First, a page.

On the science front, John Endres, ND, chief science officer for AIBMR Life Sciences (Seattle, WA), a leading scientific and regulatory consulting firm specializing in Generally Recognize as Safe (GRAS) and NDI filings, says that FDA’s request for more scientific data seems consistent with its ongoing stance that the agency needs more data on CBD to assess its safety—yet, he says, at the same time, the information the agency is requesting “is above and beyond what the FDA typically requires for an NDI, in my experience.”
“What they’re basically saying is, ‘We see what you put into the publication, but that’s not enough raw data that would have been provided with the study report.’ And you don’t normally put all of that into a manuscript,” he says. He continued: “I guess I would say I can understand them asking for it, just due to the controversial nature of it all, but it is probably more than what they typically ask for…”
The biggest concern to industry stemming from these two NDI objections is that even if FDA were to be satisfied on the safety data front, the agency still appears it will throw up a roadblock to CBD in supplements based on the drug-preclusion provision—meaning that with FDA alone there really is no legal avenue ahead for CBD.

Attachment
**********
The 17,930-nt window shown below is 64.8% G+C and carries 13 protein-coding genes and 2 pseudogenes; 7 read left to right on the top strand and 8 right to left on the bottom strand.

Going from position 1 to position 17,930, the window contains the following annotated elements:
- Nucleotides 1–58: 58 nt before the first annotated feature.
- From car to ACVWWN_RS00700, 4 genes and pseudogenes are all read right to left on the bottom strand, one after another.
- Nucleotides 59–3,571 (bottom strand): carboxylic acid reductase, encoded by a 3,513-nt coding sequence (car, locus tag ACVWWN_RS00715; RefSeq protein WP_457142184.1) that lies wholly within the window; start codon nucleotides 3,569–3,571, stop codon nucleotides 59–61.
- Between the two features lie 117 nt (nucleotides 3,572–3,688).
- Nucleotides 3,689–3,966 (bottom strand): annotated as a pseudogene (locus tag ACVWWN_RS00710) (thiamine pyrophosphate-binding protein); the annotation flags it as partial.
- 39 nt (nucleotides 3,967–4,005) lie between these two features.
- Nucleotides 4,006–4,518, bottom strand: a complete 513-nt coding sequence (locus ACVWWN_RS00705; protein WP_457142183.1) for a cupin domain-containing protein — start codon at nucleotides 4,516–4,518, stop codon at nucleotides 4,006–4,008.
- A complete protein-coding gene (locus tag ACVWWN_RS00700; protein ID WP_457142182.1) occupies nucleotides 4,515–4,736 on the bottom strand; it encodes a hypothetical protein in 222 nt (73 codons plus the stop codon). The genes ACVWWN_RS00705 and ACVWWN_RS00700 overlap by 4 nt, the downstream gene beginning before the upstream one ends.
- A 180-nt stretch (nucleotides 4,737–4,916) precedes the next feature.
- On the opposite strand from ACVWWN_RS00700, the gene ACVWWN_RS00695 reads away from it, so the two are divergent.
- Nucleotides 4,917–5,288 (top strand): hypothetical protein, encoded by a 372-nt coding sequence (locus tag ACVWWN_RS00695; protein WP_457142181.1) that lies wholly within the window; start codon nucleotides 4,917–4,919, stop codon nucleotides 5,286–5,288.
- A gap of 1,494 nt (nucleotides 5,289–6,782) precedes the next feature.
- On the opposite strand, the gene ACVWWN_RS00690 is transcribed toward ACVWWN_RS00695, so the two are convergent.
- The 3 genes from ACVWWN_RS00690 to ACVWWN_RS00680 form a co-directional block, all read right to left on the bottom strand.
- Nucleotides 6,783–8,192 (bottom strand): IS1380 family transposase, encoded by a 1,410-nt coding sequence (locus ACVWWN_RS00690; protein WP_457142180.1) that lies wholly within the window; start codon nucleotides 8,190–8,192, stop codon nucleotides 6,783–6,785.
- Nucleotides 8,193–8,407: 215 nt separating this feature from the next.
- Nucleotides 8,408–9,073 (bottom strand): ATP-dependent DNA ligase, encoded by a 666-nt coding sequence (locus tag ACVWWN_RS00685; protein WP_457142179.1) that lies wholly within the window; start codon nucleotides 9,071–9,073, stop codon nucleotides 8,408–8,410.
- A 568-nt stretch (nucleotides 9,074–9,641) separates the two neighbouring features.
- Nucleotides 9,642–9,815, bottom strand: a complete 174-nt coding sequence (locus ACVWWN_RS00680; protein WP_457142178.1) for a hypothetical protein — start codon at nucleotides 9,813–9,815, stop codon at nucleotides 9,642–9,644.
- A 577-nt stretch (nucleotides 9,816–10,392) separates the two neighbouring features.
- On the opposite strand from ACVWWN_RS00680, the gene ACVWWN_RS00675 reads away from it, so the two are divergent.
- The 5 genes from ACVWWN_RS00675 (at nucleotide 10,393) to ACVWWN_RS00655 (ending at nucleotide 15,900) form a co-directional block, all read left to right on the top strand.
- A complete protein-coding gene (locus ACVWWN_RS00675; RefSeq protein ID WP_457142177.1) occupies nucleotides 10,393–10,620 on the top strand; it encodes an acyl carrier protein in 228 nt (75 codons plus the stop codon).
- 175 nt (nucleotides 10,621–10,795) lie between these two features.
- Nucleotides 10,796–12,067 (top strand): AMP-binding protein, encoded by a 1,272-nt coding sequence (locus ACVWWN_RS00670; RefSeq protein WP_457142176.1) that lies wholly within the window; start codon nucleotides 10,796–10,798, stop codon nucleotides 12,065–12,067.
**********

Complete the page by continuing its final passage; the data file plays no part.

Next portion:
“I think FDA made that very clear,” says Endres. “Sure, [FDA] would be willing to receive additional [scientific] information, and they even asked for it. So, Charlotte’s Web could submit additional information. But let’s pretend that FDA said, ‘That’s great. Okay, now we have no questions with regards to safety.’ They’re still going to say, ‘But it’s still a drug.’ So, they’re pushing this over to Congress, in my opinion.”
Mister says the same. “I think these letters are a very clear signal to the industry that if we want someone to solve the CBD situation, it’s going to have to be Congress.” Furthermore, he points out, with CBD in the waiting zone, and with CBD already available on the market to consumers, establishing a legal framework for CBD is urgent.
“I think the biggest message for CRN coming out of today’s announcements is that Congress needs to act on this quickly,” Mister says. “We need to assure consumers that the CBD marketplace has a strong regulatory framework around it and that consumers are not going to be left alone to figure out which products they should be using or not—and it appears now that the only way that’s going to happen is if Congress steps in and addresses this issue.”